Injectable hydrogels based on poly(ethylene glycol) and derivatives as functional biomaterials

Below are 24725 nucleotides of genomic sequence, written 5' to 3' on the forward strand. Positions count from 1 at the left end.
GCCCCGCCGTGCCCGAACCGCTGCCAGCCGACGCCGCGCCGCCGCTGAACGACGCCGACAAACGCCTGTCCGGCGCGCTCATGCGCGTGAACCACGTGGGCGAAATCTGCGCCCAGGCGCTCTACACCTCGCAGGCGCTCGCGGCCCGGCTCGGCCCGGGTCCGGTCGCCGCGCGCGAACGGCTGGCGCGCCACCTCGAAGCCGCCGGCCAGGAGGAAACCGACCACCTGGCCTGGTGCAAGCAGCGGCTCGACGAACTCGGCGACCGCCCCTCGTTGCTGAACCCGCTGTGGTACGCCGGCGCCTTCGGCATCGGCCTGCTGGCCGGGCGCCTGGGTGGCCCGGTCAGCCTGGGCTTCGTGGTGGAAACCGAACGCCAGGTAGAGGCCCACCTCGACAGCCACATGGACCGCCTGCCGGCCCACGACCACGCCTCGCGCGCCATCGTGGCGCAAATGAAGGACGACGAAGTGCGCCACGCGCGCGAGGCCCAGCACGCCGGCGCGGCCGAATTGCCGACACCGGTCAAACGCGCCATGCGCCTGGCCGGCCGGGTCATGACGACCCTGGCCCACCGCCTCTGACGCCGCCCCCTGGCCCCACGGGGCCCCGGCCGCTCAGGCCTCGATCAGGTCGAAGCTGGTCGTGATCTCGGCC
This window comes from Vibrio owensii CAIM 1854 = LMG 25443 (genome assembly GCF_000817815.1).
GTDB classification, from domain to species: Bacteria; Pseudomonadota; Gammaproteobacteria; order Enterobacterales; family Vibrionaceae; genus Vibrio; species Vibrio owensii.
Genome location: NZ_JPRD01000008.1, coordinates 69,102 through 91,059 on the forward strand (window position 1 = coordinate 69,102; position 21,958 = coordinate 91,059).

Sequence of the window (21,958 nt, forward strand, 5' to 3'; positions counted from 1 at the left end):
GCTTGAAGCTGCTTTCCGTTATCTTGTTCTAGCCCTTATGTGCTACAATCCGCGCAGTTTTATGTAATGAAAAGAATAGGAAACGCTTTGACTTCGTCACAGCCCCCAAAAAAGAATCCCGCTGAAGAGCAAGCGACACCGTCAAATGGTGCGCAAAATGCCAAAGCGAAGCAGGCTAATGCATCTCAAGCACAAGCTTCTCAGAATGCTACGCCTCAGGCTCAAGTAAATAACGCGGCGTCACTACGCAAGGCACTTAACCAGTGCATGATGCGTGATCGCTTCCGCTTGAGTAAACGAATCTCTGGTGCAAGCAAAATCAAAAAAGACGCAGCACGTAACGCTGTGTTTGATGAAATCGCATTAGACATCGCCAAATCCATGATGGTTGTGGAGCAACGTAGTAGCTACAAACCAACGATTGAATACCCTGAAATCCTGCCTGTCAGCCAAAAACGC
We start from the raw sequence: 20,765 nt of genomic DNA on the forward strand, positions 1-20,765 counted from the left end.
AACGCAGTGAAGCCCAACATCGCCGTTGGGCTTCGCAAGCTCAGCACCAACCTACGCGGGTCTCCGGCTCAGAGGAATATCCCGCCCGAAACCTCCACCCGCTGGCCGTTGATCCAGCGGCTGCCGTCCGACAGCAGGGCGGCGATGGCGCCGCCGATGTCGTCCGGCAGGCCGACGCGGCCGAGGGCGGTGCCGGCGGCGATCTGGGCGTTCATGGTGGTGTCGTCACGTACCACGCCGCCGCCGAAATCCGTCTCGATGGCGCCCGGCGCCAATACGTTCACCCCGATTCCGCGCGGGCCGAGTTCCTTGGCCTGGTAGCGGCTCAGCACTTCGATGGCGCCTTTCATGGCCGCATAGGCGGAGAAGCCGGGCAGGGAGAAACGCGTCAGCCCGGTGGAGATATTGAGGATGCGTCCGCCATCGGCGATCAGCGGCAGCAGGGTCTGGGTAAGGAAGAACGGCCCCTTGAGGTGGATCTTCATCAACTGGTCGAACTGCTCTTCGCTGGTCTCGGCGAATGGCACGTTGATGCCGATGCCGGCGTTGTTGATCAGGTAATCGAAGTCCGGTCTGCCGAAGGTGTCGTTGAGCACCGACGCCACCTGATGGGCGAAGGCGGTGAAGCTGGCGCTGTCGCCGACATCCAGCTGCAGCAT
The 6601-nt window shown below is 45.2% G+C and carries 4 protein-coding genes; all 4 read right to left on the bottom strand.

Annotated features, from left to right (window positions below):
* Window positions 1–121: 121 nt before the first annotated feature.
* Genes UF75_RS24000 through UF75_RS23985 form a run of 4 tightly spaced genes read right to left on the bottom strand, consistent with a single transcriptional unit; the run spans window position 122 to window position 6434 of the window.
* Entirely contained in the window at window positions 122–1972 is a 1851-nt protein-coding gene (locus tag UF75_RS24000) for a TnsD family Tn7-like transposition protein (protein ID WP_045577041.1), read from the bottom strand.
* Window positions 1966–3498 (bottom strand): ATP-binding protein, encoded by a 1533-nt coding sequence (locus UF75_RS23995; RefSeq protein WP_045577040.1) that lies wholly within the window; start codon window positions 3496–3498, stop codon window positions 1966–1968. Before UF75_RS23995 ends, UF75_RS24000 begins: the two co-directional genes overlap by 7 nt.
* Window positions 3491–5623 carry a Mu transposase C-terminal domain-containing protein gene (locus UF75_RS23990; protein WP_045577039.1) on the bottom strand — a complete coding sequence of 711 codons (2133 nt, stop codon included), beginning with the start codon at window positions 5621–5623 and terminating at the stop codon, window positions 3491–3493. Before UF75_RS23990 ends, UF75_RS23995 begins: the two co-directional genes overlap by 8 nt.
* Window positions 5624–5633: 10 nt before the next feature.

Hydrogels based on poly(ethylene glycol) (PEG) and derivatives have attracted significant interest in recent years given their capacity to be well-tolerated in vivo in the context of drug delivery and tissue engineering applications. Injectable, in situ-gelling analogues of such hydrogels offer the additional advantages of being easy and non-invasive to administer via the injection of low-viscosity precursor polymer solutions, expanding their scope of potential applications. In this highlight, we first review the design criteria associated with the rational design of in situ-gelling hydrogels for in vivo applications. We then discuss recent progress in the design of injectable PEG hydrogels, specifically highlighting our ongoing work on PEG-analogue hydrogels based on poly(oligoethylene glycol methacrylate) for targeted biomedical applications.